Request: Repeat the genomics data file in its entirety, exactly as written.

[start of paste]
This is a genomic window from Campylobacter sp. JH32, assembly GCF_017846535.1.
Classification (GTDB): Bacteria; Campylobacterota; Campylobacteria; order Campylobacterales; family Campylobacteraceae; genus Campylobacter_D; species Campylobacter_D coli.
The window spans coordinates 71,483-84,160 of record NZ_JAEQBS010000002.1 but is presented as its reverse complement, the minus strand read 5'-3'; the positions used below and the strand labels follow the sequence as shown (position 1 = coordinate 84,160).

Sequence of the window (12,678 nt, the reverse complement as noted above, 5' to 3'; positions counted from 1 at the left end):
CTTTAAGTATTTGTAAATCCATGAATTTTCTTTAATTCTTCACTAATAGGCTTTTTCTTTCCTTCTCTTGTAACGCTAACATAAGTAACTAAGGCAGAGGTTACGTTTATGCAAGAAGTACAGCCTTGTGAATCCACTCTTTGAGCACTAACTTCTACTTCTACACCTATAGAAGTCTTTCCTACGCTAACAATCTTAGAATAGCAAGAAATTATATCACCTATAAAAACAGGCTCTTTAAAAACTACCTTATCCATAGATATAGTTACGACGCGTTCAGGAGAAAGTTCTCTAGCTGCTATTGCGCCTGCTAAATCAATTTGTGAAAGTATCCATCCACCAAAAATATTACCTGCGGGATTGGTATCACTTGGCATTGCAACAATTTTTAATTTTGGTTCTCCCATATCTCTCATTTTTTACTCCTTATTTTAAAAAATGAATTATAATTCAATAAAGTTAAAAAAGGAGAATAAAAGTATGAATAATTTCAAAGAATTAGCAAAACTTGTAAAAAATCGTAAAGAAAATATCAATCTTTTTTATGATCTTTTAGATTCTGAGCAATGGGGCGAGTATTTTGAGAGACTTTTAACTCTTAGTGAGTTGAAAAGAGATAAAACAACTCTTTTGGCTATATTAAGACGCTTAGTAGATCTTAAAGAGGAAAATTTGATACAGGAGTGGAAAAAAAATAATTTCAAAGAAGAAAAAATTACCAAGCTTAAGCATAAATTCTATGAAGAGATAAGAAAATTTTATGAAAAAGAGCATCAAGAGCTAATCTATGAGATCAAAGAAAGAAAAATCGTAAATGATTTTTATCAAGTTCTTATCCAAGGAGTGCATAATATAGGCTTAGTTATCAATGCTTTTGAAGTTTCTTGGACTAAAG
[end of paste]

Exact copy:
This is a genomic window from Campylobacter sp. JH32, assembly GCF_017846535.1.
Classification (GTDB): Bacteria; Campylobacterota; Campylobacteria; order Campylobacterales; family Campylobacteraceae; genus Campylobacter_D; species Campylobacter_D coli.
The window spans coordinates 71,483-84,160 of record NZ_JAEQBS010000002.1 but is presented as its reverse complement, the minus strand read 5'-3'; the positions used below and the strand labels follow the sequence as shown (position 1 = coordinate 84,160).

Sequence of the window (12,678 nt, the reverse complement as noted above, 5' to 3'; positions counted from 1 at the left end):
CTTTAAGTATTTGTAAATCCATGAATTTTCTTTAATTCTTCACTAATAGGCTTTTTCTTTCCTTCTCTTGTAACGCTAACATAAGTAACTAAGGCAGAGGTTACGTTTATGCAAGAAGTACAGCCTTGTGAATCCACTCTTTGAGCACTAACTTCTACTTCTACACCTATAGAAGTCTTTCCTACGCTAACAATCTTAGAATAGCAAGAAATTATATCACCTATAAAAACAGGCTCTTTAAAAACTACCTTATCCATAGATATAGTTACGACGCGTTCAGGAGAAAGTTCTCTAGCTGCTATTGCGCCTGCTAAATCAATTTGTGAAAGTATCCATCCACCAAAAATATTACCTGCGGGATTGGTATCACTTGGCATTGCAACAATTTTTAATTTTGGTTCTCCCATATCTCTCATTTTTTACTCCTTATTTTAAAAAATGAATTATAATTCAATAAAGTTAAAAAAGGAGAATAAAAGTATGAATAATTTCAAAGAATTAGCAAAACTTGTAAAAAATCGTAAAGAAAATATCAATCTTTTTTATGATCTTTTAGATTCTGAGCAATGGGGCGAGTATTTTGAGAGACTTTTAACTCTTAGTGAGTTGAAAAGAGATAAAACAACTCTTTTGGCTATATTAAGACGCTTAGTAGATCTTAAAGAGGAAAATTTGATACAGGAGTGGAAAAAAAATAATTTCAAAGAAGAAAAAATTACCAAGCTTAAGCATAAATTCTATGAAGAGATAAGAAAATTTTATGAAAAAGAGCATCAAGAGCTAATCTATGAGATCAAAGAAAGAAAAATCGTAAATGATTTTTATCAAGTTCTTATCCAAGGAGTGCATAATATAGGCTTAGTTATCAATGCTTTTGAAGTTTCTTGGACTAAAG